Judicial interpreters on strike from today; delays expected in court cases, immigration procedures
At least 1,500 interpreters in the Netherlands are on strike from Monday - they will no longer take work from the judiciary, police and immigration and naturalization service IND. The interpreters are striking against government budget cuts, which they believe come at the expense of quality. According to action group Registertolken en -vertalers, the strike will last as long as necessary, AD reports.
The strike may have major consequences for court cases, asylum- and immigration procedures, and police interrogations. For example, suspects in a court case who do not speak Dutch are entitled to an interpreter. If no interpreter can be found, the case must be postponed. Minister Ferdinand Grapperhaus of Justice and Security was informed of the strike by letter.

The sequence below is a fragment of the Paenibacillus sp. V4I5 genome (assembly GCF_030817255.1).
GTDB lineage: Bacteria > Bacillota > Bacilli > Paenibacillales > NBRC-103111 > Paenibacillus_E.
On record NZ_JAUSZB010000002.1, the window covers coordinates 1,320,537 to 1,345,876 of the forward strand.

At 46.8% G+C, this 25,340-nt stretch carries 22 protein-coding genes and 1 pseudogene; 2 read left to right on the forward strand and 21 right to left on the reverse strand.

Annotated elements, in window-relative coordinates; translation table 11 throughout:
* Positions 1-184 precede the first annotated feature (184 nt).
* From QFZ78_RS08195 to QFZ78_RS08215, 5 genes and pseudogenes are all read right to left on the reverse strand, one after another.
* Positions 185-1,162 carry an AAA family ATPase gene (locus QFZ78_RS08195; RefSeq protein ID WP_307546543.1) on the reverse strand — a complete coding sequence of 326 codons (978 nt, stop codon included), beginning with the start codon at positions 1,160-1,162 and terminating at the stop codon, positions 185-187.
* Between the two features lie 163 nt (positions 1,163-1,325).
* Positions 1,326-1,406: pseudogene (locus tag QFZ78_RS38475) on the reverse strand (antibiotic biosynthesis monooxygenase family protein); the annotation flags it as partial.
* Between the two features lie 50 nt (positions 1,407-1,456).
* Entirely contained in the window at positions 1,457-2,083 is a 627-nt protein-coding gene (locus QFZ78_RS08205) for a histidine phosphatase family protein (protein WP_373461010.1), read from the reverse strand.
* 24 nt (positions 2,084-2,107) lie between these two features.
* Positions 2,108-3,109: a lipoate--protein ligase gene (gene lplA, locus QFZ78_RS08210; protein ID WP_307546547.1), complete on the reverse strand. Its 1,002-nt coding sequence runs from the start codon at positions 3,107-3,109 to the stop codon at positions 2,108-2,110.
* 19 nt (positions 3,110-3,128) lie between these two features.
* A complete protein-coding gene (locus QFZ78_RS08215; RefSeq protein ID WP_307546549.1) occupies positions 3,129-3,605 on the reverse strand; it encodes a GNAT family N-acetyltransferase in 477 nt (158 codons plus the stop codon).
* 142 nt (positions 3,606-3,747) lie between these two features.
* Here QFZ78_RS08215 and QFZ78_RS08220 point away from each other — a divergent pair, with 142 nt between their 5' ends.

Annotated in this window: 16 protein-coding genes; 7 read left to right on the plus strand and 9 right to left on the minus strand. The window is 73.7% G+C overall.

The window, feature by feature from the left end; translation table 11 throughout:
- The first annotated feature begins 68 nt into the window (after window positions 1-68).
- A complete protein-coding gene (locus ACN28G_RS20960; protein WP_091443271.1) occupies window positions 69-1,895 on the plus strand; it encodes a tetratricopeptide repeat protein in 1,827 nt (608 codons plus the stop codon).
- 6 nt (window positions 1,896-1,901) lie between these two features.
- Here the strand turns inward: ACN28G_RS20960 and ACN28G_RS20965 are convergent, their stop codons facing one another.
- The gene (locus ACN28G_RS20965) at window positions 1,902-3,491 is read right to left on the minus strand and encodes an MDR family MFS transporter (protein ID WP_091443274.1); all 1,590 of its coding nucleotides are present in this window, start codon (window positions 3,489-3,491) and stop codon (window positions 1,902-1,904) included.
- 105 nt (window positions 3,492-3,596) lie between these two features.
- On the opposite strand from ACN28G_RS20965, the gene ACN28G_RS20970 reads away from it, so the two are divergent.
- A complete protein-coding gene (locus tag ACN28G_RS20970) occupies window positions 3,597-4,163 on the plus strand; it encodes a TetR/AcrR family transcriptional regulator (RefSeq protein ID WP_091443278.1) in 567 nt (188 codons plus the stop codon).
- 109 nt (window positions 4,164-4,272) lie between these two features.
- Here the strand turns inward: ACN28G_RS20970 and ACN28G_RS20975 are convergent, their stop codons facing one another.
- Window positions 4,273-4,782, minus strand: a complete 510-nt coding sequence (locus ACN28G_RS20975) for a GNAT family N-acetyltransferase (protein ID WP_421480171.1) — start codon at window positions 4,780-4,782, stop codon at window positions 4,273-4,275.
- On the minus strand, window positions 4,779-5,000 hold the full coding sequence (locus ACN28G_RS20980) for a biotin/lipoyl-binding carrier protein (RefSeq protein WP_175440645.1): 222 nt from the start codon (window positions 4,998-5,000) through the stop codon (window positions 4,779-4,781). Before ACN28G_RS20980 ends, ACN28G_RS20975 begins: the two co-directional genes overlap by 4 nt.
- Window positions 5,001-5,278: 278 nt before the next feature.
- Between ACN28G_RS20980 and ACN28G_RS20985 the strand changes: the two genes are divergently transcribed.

A total of 2,600 people in the Netherlands are registered n the national register of interpreters and translators. Some 2 thousand of them signed a resolution with demands, and around 1,500 indicated that they will take part in the strike, Ani Getcheva of action group Registertolken en -vertalers said to AD. "But that number is growing by the hour. We work for the court, police and the IND. This means that all courts in the Netherlands will have difficulty finding interpreters. The interviews with the police cannot take place with foreign-language suspects either, and the interviews with the IND cannot either. We think that the planning of the entire system will get stuck."
The action group hopes that the strike will result in higher rates, but that is not the main reason. "The biggest problem is that the Minister has decided to open the register, also for people with a lower language proficiency. Those people are not even trained in specific interpreting skills. The fact that you speak the language does not mean that you can also interpret. By opening up the register, people are brought in at the same rates. We fear that the highly qualified will then withdraw."
The interpreters are also against Grapperhaus' plan to hire commercial companies for interpreting work.